A weekly pull out of a local English language newspaper published the other day the news of arrival of the feathered friends around the water bodies of Bhopal. With the approach of winter these friends are flying in from distant lands only to roost and breed around the local water bodies. The report was based on the sightings of several bird-watchers of the city. Apparently, bird-watching or birding as it is generally mentioned is becoming popular, more so, during the few winter months. Among the water bodies the report mentioned were numerous ones, from Hathaikheda Dam, Kaliasot Dam to Kolar Dam and Ghodpachhad Dam in and around Bhopal, though Van Vihar or, more appropriately, Bhoj Wetland remains the primary venue for the visitors. Even the Shahpura Lake gets some of these birds.
Most of the birders are very charitable towards the Bhoj Wetland. They never mention that the birdlife of the water body has been steadily dwindling. Hence the names of water bodies located outside the city are generally mentioned. Only a couple years ago I had come across a report that the migratory birds were coming to this region during the season but they were overflying Bhopal and going as far as Halali Dam, around 50 kilometres away.
The arrivals in Bhopal had to decrease because of thoughtless increase in human activities around the Wetland. To start with, it was a mistake to locate the Sports Authority of India complex so close to the Bird Area. It may be satisfying the requirements of distance from a bird area but the intense human sporting activities with or without powerful lights does drive away the birds. Unceasing human activities of such nature close to a bird area will never be to their liking, especially when they come flying over long distances from their native habitat.
The amusement complex of Sair Sapata of the Tourism Development Corporation was another ill-conceived project which is now up and running for some years. Situated bang on the Upper Lake next to the bird area, it is spread over an area of around 25 acres. Designed to entice visitors, especially children, it has a toy train, musical fountains, children’s play area spread over 2 acres and several view points. An additional attraction is the suspension bridge with profuse illumination at night. Conceptually one cannot have any quarrel with it but its location was unwisely chosen particularly because it is so close to the Wetland threatening its status of Important Bird Area. Its nightly activities would certainly drive away the birdlife from the area which, according to some reports, has already happened.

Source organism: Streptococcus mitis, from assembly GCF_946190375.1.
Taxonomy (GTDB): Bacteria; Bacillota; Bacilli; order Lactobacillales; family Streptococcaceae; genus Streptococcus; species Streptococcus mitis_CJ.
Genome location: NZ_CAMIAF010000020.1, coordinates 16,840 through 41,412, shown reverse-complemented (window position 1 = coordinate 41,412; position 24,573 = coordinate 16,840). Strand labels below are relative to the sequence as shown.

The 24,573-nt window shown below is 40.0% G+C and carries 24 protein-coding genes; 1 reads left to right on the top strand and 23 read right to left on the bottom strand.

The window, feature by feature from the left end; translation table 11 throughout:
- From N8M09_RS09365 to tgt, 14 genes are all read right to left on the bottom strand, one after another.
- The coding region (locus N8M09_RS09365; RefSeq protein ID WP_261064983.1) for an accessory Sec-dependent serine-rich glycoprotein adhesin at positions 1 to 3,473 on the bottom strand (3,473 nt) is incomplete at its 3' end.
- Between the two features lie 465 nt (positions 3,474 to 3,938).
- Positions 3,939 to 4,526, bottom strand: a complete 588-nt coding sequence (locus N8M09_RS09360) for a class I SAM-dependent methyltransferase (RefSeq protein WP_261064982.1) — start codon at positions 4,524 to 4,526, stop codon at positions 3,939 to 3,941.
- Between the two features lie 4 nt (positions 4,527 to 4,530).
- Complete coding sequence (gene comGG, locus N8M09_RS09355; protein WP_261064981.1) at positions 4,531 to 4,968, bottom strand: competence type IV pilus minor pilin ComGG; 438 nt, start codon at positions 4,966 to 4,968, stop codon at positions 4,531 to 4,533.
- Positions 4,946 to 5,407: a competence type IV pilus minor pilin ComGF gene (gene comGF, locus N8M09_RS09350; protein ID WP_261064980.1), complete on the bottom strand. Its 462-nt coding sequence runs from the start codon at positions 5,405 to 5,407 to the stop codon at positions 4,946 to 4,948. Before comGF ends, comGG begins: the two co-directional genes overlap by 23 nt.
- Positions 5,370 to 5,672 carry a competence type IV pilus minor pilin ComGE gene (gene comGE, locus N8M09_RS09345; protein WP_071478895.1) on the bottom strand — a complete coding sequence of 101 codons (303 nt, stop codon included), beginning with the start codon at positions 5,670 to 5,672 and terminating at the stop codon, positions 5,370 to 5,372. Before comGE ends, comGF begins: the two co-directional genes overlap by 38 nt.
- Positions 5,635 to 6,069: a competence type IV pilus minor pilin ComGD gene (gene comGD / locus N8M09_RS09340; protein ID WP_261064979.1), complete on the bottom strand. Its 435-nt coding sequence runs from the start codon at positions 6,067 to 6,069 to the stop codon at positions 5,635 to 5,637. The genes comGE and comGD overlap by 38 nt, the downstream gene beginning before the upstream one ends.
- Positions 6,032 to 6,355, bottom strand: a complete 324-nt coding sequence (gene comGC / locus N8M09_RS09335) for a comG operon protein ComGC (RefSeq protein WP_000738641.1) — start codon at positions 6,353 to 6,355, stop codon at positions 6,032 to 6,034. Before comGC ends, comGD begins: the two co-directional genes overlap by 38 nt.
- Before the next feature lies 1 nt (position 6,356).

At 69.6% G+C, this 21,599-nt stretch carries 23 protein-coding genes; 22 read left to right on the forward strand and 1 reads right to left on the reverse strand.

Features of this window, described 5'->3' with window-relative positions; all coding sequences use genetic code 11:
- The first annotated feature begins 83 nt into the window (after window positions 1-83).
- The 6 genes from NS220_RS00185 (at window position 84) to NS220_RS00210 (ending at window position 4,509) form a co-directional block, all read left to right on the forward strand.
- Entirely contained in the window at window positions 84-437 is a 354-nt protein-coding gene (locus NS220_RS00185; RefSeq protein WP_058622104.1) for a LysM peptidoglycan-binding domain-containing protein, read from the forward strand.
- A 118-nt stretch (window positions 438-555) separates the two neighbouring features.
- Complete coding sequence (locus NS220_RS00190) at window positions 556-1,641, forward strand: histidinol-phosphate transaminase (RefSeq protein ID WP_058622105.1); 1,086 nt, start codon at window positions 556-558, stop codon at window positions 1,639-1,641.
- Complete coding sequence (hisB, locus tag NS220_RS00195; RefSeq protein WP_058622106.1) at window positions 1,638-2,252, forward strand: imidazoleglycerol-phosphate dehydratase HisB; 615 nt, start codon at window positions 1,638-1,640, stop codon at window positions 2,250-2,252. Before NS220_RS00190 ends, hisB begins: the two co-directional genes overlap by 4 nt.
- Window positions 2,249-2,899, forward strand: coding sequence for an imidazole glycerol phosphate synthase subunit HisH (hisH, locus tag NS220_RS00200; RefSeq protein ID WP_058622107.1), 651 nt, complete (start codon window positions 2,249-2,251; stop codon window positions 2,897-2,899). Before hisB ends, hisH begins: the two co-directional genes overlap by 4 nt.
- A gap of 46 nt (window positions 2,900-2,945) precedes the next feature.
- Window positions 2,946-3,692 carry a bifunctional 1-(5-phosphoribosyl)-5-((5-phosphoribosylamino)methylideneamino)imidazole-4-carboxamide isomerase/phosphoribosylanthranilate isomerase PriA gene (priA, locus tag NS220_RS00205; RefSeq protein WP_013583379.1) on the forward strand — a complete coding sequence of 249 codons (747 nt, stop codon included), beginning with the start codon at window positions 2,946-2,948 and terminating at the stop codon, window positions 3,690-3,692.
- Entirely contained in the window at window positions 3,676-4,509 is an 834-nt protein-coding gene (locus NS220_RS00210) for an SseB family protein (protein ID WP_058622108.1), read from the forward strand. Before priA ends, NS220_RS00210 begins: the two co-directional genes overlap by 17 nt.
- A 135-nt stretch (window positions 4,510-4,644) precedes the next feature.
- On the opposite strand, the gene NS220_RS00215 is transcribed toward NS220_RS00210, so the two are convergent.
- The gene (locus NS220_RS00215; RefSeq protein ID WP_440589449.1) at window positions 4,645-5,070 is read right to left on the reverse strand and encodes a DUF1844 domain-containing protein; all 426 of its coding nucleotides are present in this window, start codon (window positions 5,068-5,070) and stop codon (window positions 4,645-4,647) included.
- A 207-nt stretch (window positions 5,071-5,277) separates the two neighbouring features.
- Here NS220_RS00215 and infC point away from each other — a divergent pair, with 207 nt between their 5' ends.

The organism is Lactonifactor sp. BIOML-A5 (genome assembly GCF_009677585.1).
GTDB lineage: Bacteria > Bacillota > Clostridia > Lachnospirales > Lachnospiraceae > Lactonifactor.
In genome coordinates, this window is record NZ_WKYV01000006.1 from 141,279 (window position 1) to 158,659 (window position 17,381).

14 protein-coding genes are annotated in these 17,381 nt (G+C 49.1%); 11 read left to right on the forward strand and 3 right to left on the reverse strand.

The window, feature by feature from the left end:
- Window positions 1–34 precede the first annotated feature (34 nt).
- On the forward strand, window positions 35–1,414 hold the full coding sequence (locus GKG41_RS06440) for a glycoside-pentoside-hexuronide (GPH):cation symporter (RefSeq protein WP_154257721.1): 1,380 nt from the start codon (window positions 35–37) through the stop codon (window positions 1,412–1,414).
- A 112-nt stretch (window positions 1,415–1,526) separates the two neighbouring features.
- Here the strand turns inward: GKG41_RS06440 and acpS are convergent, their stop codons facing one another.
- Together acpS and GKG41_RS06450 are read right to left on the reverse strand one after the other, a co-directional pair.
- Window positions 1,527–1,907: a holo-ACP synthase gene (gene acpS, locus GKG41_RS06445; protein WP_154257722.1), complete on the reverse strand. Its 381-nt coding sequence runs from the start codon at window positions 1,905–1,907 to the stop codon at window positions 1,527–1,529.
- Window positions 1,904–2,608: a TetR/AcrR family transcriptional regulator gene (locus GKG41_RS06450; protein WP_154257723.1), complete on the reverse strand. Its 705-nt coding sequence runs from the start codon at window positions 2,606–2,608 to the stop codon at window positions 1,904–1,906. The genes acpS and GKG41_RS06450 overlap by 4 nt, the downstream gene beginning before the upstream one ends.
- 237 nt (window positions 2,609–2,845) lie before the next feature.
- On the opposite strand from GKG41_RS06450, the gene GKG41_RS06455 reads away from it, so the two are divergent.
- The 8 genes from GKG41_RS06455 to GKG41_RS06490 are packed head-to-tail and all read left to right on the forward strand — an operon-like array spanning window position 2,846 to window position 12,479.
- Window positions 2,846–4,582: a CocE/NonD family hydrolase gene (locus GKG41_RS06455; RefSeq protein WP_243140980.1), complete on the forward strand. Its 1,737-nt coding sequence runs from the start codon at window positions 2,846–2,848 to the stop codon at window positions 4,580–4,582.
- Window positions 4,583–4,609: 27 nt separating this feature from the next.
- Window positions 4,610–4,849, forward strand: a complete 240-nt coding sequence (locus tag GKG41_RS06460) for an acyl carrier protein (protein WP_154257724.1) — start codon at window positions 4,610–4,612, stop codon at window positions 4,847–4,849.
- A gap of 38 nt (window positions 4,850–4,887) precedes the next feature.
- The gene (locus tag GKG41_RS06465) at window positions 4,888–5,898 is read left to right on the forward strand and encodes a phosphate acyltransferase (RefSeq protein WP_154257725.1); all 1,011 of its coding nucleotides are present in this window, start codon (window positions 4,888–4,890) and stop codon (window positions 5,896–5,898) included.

Apart from these major deterrents, the water of the Upper Lake was highly polluted till the arrival of the last monsoon. It had been so for humans for quite some time but it later became harmful even for the fauna that have made the Wetland their temporary or permanent habitat. The last heavy monsoon seems to have been helpful in diluting the pollutants and has drained away some of their lethal elements. This is what the local Pollution control Board claims which, I am afraid, one takes with a pinch, if not fistful, of salt.
What is more alarming is the ongoing construction that is continuing unabated in the absence of any check. The government and the Municipal Corporation have not acted upon the report submitted two year ago by the Centre for Environmental Planning and Environment engaged by the government for suggesting ways to conserve the Upper Lake. In the absence of any check already numerous schools have been opened in the Bishenkhedi area and there is a proposal to build a cricket stadium of international standards accompanied by sundry other construction that might become necessary. If that were to happen the bird life of Bhoj Wetland could well be written off.
As situation stands today, the fact that seems to emerge that Bhoj Wetland does not habour any more the birds – domestic or migratory – in the same numbers as it used to when it was declared a Ramsar Site as also, later, when it was designated as an Important Bird Area by Birdlife International. Apparently, before Bhoj Wetland was declared a Ramasar Site it used to host on a “regular basis” 20000 or more water birds. That is one of the criteria for designating a wetland as a Ramsar Site under the Ramsar Convention. From the reports one gets these days or even on the basis of visual assessments it looks like that the Wetland hosts “on regular basis” far less number of water birds. If that be the case the Ramsar Status of the Wetland would be considered to be under serious threat and so also its status of Important Bird Area.
Only a scientific count of the birds and bird species would reveal the facts of the matter. I do not recall any such count in the recent past. It would, therefore, seem to be high time that such a count is arranged by the state government in collaboration with some recognized organization like the Bombay Natural History Society or by the Indian chapter of Birdlife International. If the views that now prevail of reduction in the Wetland’s birdlife are found to be correct, the authorities could, perhaps initiate actions to strive and prevent withdrawal of the status.